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Some Trump Election Commissioners Oppose DHS Cybersecurity Move

Some Trump Election Commissioners Oppose DHS Cybersecurity Move
(AP)

By    |   Friday, 18 August 2017 03:36 PM

Several members of President Donald Trump's election commission have objected to a Department of Homeland Security move to prioritize the cybersecurity of state and local voting systems, according to a Friday report in Mother Jones.

DHS announced in January that it would classify election systems as "critical infrastructure," which drew criticism from commissioner Christy McCormick, saying that such a move would intrude on states' rights.

McCormick said in a January statement that a report about Russian interference was a "gross and incorrect characterization."

Hans von Spakovsky, another election commission member, slammed the possibility that a cyberattack could affect U.S. elections. "There is no credible threat," he said, according to Mother Jones.

In February, the National Association of Secretaries of States also objected to the critical infrastructure classification, which included two secretaries of state from the election commission — Connie Lawson, Indiana's Republican secretary of state, and Matthew Dunlap, Maine's Democratic secretary.

Today, the relationship between DHS and state officials has improved, with a council to make decisions about resources and policies in the critical infrastructure plan, Mother Jones reported.

But Dunlap and Lawson remain in opposition to it. A Lawson spokeswoman confirmed her opposition, and Dunlap elaborated on his stance.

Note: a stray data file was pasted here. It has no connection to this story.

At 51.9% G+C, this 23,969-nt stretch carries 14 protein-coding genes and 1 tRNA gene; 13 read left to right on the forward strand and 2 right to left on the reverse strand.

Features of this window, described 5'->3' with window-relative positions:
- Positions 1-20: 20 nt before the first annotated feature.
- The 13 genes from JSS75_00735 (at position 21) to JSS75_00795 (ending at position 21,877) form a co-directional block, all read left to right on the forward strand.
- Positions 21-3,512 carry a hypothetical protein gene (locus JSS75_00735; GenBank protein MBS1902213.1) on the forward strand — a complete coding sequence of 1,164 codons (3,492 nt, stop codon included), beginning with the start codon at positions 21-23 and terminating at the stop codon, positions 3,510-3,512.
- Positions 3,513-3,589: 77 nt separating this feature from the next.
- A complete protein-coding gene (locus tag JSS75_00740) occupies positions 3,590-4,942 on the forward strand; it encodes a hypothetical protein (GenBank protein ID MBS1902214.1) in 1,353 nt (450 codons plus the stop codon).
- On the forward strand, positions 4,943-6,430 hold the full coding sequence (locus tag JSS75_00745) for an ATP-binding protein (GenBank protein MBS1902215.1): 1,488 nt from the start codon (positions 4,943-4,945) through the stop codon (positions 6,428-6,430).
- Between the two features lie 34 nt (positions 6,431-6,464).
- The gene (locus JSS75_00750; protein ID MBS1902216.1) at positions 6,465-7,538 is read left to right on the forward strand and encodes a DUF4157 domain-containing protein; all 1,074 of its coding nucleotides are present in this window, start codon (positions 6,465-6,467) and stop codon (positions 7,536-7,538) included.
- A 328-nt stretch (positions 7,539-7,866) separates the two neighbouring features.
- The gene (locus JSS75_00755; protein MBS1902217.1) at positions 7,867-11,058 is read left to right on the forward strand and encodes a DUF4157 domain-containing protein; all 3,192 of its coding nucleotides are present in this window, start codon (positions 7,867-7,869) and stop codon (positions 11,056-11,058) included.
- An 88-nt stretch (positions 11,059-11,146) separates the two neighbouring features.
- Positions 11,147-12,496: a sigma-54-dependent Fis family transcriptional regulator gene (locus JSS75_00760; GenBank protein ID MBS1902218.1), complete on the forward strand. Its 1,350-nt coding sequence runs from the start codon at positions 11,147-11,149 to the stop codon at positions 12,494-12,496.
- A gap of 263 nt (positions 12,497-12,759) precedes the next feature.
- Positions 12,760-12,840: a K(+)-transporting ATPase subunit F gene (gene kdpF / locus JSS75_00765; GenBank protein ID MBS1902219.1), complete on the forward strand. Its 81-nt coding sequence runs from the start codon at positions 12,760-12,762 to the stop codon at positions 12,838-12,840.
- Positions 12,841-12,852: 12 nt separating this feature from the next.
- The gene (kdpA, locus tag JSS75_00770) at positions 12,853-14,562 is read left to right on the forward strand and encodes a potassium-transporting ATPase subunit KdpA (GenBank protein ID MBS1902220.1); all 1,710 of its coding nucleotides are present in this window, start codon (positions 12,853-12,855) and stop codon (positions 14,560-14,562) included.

"While the issue of hacking has become a real concern for many aspects of our daily lives, voting is not one of them…there is no nationwide voting system that is accessible via the Internet or a network; thus, any attempt to alter the vote would require a massive conspiracy of thousands of poll workers from both parties and that is simply not feasible," Dunlap said in a statement, according to Mother Jones.

Voter fraud, not cybersecurity, is the greater threat, according to von Spakovsky and Kris Kobach, the Kansas secretary of state and vice chairman of the commission, Mother Jones reported.

White House chief of staff John Kelly is a supporter of the critical infrastructure classification. In July at the Aspen Security Forum, he encouraged states to ask DHS for help in such matters. "I think they're nuts if they don't," Kelly said at the forum, according to Politico.

The classification is not a government takeover of state systems, Kelly said at the forum. "If they don't want help, they don't have to ask," he said in Politico's report.

On Friday, Trump announced that he approved a Pentagon plan for an independent U.S. Cyber Command for cyberspace operations.

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Several members of President Donald Trump's election commission have objected to a Department of Homeland Security move to prioritize the cybersecurity of state and local voting systems, according to a Friday report in Mother Jones.
trump, election, commission, dhs, cybersecurity
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2017-36-18
Friday, 18 August 2017 03:36 PM
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